Operation SOPRANO is the Canadian Armed Forces’ (CAF) engagement in the United Nations (UN) Mission in the Republic of South Sudan (UNMISS). It is the military part of Canada’s “whole-of-government” mission in South Sudan.
Task Force South Sudan
Task Force South Sudan has 10 CAF members. They serve as staff officers and military liaison officers at UNMISS Force Headquarters in Juba. They also serve in other places throughout the Republic of South Sudan. Task Force South Sudan CAF members are technical experts in military planning and operations.
UNMISS and its mandate
UNMISS was established on July 9, 2011. It was formed under UN Security Council Resolution 1996 (2011). This falls within Chapter VII of the UN Charter. UNMISS ran for an initial period of one year. The mission mandate is reviewed on a yearly basis. It is extended as required.
The primary elements of the UNMISS mandate are to:
- Protect civilians;
- Monitor and investigate human rights violations;
- Create the conditions to provide humanitarian aid; and
- Support implementing a cease-hostilities agreement.
UNMISS may have up to 17,000 military personnel. These include:
- Liaison officers and staff officers;
- Up to 2,001 civilian police;
- An appropriate number of civilians.
At present, the mission includes military personnel and police from 62 nations.
Independence in South Sudan
On July 9, 2011, South Sudan became an independent republic. Its capital is Juba, on the White Nile. It separated from the Republic of Sudan through a referendum held from January 9 to 15, 2011. During that period, 98.83 percent of people who voted chose independence.
There were six years of reconciliation and negotiation that led up to the referendum. The Comprehensive Peace Agreement came first. The Government of Sudan and the Sudan People’s Liberation Movement/Army signed this agreement in 2005. It ended more than 20 years of civil war.
The United Nations Mission in Sudan (UNMIS) soon stepped in. It kept watch as the two sides carried out the Comprehensive Peace Agreement. This process took place over the six years that led up to the referendum. The UN Security Council launched the new mission—UNMISS—after the referendum. The Council decided that the events in South Sudan were still a threat to peace and security in the region.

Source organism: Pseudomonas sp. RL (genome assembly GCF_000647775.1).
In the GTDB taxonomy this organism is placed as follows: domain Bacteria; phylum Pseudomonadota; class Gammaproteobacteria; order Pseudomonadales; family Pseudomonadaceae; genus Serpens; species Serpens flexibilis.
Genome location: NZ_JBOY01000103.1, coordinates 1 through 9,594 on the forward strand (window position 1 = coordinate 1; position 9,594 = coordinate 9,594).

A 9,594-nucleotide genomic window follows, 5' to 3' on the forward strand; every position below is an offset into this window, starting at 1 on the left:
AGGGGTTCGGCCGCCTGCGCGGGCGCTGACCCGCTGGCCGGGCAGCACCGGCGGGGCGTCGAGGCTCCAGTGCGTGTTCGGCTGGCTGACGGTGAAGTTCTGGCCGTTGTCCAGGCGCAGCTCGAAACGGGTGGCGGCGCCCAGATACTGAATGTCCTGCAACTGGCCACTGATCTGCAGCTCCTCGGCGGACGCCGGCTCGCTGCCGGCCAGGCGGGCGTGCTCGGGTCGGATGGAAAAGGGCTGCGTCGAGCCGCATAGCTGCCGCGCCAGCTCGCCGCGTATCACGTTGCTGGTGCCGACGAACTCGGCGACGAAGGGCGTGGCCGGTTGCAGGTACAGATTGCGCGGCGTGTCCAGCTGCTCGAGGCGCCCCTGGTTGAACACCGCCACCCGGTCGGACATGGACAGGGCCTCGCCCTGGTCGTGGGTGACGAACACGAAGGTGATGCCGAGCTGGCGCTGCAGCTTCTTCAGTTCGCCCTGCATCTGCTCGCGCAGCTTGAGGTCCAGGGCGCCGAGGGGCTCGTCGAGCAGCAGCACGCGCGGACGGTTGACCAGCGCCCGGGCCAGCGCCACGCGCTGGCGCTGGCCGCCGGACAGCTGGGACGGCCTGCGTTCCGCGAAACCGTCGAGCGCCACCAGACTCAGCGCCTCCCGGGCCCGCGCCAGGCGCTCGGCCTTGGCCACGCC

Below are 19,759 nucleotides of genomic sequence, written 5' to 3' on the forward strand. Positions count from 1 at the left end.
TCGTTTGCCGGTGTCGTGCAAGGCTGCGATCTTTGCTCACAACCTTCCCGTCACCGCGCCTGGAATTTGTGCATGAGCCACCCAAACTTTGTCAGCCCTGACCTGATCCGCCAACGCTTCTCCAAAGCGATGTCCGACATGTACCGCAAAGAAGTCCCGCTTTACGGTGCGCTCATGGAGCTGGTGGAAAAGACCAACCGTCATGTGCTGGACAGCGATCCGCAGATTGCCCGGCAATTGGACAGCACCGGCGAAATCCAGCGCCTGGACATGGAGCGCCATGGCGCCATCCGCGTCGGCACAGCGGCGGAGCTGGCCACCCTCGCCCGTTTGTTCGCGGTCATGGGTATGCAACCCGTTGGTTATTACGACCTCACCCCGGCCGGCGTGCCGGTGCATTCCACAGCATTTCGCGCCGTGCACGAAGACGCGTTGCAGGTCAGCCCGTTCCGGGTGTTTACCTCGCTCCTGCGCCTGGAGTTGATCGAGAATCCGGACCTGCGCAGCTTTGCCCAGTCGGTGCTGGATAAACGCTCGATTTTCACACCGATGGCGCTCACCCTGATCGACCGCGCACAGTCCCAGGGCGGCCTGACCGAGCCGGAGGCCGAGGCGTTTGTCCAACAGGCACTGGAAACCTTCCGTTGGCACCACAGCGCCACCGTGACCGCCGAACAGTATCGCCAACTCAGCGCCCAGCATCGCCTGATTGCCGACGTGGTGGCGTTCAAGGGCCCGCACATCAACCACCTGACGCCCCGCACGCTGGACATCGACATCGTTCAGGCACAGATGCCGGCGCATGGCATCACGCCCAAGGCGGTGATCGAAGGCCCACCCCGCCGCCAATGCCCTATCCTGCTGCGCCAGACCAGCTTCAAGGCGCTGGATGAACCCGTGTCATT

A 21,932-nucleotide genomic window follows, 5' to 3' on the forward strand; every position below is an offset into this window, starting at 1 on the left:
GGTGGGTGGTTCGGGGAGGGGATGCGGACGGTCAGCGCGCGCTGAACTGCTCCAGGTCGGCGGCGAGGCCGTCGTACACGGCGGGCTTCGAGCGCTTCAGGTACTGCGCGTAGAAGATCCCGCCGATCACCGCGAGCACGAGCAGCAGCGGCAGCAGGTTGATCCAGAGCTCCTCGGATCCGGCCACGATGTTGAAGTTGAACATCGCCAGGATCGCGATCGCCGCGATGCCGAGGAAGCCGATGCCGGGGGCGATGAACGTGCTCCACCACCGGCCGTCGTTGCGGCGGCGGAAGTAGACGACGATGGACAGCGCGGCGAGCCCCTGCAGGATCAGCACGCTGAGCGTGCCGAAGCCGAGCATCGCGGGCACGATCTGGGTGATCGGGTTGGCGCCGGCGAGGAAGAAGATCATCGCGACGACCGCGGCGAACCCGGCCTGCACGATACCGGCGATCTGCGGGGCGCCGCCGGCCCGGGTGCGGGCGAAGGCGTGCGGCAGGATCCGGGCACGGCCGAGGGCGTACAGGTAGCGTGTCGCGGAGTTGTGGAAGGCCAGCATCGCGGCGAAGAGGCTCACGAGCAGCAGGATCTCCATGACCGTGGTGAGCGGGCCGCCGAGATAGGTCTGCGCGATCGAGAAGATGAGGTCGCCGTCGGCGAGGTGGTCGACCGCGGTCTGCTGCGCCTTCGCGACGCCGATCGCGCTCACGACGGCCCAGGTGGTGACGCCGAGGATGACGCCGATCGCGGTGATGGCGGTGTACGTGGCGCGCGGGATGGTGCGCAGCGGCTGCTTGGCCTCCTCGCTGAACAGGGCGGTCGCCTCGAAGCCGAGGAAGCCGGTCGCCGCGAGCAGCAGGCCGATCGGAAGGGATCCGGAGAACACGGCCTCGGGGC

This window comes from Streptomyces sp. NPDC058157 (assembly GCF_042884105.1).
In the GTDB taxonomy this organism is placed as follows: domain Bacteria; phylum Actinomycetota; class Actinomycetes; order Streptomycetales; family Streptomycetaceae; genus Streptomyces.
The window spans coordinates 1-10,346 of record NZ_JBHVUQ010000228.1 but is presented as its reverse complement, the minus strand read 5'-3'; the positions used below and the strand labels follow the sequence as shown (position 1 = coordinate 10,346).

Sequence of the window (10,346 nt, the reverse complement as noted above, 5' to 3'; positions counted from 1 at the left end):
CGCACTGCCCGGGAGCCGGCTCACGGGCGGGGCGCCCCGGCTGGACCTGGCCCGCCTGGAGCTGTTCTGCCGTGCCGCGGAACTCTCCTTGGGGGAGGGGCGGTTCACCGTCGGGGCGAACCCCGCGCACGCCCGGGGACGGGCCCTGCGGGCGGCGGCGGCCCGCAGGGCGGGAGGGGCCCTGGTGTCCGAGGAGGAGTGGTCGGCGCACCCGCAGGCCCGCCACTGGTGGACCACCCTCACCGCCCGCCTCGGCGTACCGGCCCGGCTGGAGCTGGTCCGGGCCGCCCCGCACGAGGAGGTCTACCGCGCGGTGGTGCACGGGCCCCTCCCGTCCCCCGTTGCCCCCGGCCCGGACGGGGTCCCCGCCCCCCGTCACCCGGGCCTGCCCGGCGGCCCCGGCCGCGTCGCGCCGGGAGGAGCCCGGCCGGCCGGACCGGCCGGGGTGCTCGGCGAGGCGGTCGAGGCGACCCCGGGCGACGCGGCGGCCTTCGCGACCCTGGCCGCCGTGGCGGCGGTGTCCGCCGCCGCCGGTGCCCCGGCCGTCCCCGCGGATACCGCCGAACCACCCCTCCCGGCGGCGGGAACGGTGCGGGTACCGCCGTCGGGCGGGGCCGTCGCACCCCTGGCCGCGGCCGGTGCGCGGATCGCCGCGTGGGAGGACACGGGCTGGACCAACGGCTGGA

Former CAF operations in the Sudans
The CAF has been active in Sudan and South Sudan since June 15, 2004. This is the date that Operation SAFARI began. Twelve groups of CAF members served with the United Nations Advance Mission in Sudan (UNAMIS). UNAMIS later became UNMIS. Most served in areas away from mission headquarters as United Nations Military Observers. Some were specialized staff advisors at UNMIS Headquarters in Juba and Khartoum.
In 2005, the African Union sent a peace mission to Sudan. The mission’s focus was in the western province of Darfur. The CAF supported the mission through Operation AUGURAL. It sent armoured vehicles on loan to three of the African Union groups. In 2008, the United Nations-African Union hybrid mission in Darfur (UNAMID) began. To support it, the CAF began Operation SATURN.
Government of Canada
- Global Affairs Canada / South Sudan
- International Peace Operations Branch / Current Operations (Royal Canadian Mounted Police)
- United Nations Mission in the Sudan (U.N. site)
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